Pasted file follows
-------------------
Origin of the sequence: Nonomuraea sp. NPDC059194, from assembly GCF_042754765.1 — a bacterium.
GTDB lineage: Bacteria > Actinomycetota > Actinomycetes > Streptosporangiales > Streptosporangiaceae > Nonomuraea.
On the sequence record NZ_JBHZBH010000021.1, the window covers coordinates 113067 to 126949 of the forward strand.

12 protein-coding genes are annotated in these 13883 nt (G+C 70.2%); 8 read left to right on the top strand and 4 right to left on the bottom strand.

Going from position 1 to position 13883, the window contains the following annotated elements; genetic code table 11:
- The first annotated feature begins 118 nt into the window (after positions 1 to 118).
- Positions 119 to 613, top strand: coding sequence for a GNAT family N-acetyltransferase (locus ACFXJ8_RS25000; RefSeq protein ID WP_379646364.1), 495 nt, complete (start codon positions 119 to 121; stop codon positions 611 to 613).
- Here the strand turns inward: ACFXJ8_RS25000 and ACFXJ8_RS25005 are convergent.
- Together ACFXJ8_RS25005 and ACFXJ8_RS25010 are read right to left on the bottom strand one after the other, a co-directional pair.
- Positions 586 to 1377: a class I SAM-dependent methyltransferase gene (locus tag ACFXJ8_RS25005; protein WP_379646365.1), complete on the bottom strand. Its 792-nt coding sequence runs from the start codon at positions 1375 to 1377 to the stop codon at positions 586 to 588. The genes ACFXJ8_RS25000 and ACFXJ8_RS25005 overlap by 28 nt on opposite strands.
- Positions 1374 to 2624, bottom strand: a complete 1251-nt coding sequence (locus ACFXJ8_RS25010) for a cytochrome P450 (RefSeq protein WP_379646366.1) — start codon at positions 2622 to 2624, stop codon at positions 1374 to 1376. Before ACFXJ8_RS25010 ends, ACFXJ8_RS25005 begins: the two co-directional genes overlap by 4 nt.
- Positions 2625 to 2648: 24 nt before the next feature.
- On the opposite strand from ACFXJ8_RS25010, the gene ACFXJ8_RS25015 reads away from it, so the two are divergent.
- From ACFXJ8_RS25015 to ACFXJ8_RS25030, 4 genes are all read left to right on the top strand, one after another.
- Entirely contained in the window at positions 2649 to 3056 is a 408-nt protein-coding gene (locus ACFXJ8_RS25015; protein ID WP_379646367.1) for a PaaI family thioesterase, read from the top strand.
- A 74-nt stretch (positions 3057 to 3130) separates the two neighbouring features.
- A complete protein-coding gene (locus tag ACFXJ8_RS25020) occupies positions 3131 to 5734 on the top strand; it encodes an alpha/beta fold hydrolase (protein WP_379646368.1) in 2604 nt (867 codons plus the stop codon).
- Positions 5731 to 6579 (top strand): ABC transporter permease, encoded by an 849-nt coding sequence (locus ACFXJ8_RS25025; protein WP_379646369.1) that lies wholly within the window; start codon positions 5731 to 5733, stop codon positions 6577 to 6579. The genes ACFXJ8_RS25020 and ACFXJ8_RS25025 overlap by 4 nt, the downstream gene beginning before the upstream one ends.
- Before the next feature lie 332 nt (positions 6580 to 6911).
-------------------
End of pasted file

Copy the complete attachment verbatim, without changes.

Origin of the sequence: Nonomuraea sp. NPDC059194, from assembly GCF_042754765.1 — a bacterium.
GTDB lineage: Bacteria > Actinomycetota > Actinomycetes > Streptosporangiales > Streptosporangiaceae > Nonomuraea.
On the sequence record NZ_JBHZBH010000021.1, the window covers coordinates 113067 to 126949 of the forward strand.

12 protein-coding genes are annotated in these 13883 nt (G+C 70.2%); 8 read left to right on the top strand and 4 right to left on the bottom strand.

Going from position 1 to position 13883, the window contains the following annotated elements; genetic code table 11:
- The first annotated feature begins 118 nt into the window (after positions 1 to 118).
- Positions 119 to 613, top strand: coding sequence for a GNAT family N-acetyltransferase (locus ACFXJ8_RS25000; RefSeq protein ID WP_379646364.1), 495 nt, complete (start codon positions 119 to 121; stop codon positions 611 to 613).
- Here the strand turns inward: ACFXJ8_RS25000 and ACFXJ8_RS25005 are convergent.
- Together ACFXJ8_RS25005 and ACFXJ8_RS25010 are read right to left on the bottom strand one after the other, a co-directional pair.
- Positions 586 to 1377: a class I SAM-dependent methyltransferase gene (locus tag ACFXJ8_RS25005; protein WP_379646365.1), complete on the bottom strand. Its 792-nt coding sequence runs from the start codon at positions 1375 to 1377 to the stop codon at positions 586 to 588. The genes ACFXJ8_RS25000 and ACFXJ8_RS25005 overlap by 28 nt on opposite strands.
- Positions 1374 to 2624, bottom strand: a complete 1251-nt coding sequence (locus ACFXJ8_RS25010) for a cytochrome P450 (RefSeq protein WP_379646366.1) — start codon at positions 2622 to 2624, stop codon at positions 1374 to 1376. Before ACFXJ8_RS25010 ends, ACFXJ8_RS25005 begins: the two co-directional genes overlap by 4 nt.
- Positions 2625 to 2648: 24 nt before the next feature.
- On the opposite strand from ACFXJ8_RS25010, the gene ACFXJ8_RS25015 reads away from it, so the two are divergent.
- From ACFXJ8_RS25015 to ACFXJ8_RS25030, 4 genes are all read left to right on the top strand, one after another.
- Entirely contained in the window at positions 2649 to 3056 is a 408-nt protein-coding gene (locus ACFXJ8_RS25015; protein ID WP_379646367.1) for a PaaI family thioesterase, read from the top strand.
- A 74-nt stretch (positions 3057 to 3130) separates the two neighbouring features.
- A complete protein-coding gene (locus tag ACFXJ8_RS25020) occupies positions 3131 to 5734 on the top strand; it encodes an alpha/beta fold hydrolase (protein WP_379646368.1) in 2604 nt (867 codons plus the stop codon).
- Positions 5731 to 6579 (top strand): ABC transporter permease, encoded by an 849-nt coding sequence (locus ACFXJ8_RS25025; protein WP_379646369.1) that lies wholly within the window; start codon positions 5731 to 5733, stop codon positions 6577 to 6579. The genes ACFXJ8_RS25020 and ACFXJ8_RS25025 overlap by 4 nt, the downstream gene beginning before the upstream one ends.
- Before the next feature lie 332 nt (positions 6580 to 6911).